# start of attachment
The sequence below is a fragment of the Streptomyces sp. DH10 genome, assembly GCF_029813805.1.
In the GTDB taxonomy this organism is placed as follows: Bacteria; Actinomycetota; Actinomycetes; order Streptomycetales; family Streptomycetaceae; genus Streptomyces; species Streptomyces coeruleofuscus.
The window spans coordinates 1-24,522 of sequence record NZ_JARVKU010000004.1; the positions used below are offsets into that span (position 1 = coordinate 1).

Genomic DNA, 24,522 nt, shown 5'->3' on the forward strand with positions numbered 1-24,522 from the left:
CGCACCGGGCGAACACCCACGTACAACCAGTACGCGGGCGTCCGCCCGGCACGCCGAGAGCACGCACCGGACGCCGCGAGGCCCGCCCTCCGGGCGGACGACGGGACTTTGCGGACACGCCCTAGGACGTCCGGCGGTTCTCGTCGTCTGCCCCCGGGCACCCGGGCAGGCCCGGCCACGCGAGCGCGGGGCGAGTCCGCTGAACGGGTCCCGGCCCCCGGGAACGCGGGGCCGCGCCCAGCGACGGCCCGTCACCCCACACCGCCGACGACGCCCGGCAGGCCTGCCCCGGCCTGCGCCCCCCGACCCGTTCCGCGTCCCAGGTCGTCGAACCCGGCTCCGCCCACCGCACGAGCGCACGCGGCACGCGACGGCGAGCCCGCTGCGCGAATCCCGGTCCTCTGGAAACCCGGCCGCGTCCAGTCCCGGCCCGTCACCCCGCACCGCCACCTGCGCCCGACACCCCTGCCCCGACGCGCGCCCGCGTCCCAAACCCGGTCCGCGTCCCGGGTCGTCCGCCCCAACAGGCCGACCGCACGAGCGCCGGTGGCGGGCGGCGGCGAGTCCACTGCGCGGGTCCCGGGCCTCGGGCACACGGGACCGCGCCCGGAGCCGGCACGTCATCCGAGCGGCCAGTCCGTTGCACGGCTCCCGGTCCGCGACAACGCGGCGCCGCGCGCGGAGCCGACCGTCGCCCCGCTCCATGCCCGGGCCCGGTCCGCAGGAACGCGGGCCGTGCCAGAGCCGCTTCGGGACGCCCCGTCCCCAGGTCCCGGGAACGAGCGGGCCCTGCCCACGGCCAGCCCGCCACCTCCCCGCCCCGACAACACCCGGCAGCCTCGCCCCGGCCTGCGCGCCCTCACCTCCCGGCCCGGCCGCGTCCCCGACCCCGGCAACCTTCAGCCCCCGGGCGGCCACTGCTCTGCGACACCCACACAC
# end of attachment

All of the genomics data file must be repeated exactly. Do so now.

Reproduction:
The sequence below is a fragment of the Streptomyces sp. DH10 genome, assembly GCF_029813805.1.
In the GTDB taxonomy this organism is placed as follows: Bacteria; Actinomycetota; Actinomycetes; order Streptomycetales; family Streptomycetaceae; genus Streptomyces; species Streptomyces coeruleofuscus.
The window spans coordinates 1-24,522 of sequence record NZ_JARVKU010000004.1; the positions used below are offsets into that span (position 1 = coordinate 1).

Genomic DNA, 24,522 nt, shown 5'->3' on the forward strand with positions numbered 1-24,522 from the left:
CGCACCGGGCGAACACCCACGTACAACCAGTACGCGGGCGTCCGCCCGGCACGCCGAGAGCACGCACCGGACGCCGCGAGGCCCGCCCTCCGGGCGGACGACGGGACTTTGCGGACACGCCCTAGGACGTCCGGCGGTTCTCGTCGTCTGCCCCCGGGCACCCGGGCAGGCCCGGCCACGCGAGCGCGGGGCGAGTCCGCTGAACGGGTCCCGGCCCCCGGGAACGCGGGGCCGCGCCCAGCGACGGCCCGTCACCCCACACCGCCGACGACGCCCGGCAGGCCTGCCCCGGCCTGCGCCCCCCGACCCGTTCCGCGTCCCAGGTCGTCGAACCCGGCTCCGCCCACCGCACGAGCGCACGCGGCACGCGACGGCGAGCCCGCTGCGCGAATCCCGGTCCTCTGGAAACCCGGCCGCGTCCAGTCCCGGCCCGTCACCCCGCACCGCCACCTGCGCCCGACACCCCTGCCCCGACGCGCGCCCGCGTCCCAAACCCGGTCCGCGTCCCGGGTCGTCCGCCCCAACAGGCCGACCGCACGAGCGCCGGTGGCGGGCGGCGGCGAGTCCACTGCGCGGGTCCCGGGCCTCGGGCACACGGGACCGCGCCCGGAGCCGGCACGTCATCCGAGCGGCCAGTCCGTTGCACGGCTCCCGGTCCGCGACAACGCGGCGCCGCGCGCGGAGCCGACCGTCGCCCCGCTCCATGCCCGGGCCCGGTCCGCAGGAACGCGGGCCGTGCCAGAGCCGCTTCGGGACGCCCCGTCCCCAGGTCCCGGGAACGAGCGGGCCCTGCCCACGGCCAGCCCGCCACCTCCCCGCCCCGACAACACCCGGCAGCCTCGCCCCGGCCTGCGCGCCCTCACCTCCCGGCCCGGCCGCGTCCCCGACCCCGGCAACCTTCAGCCCCCGGGCGGCCACTGCTCTGCGACACCCACACAC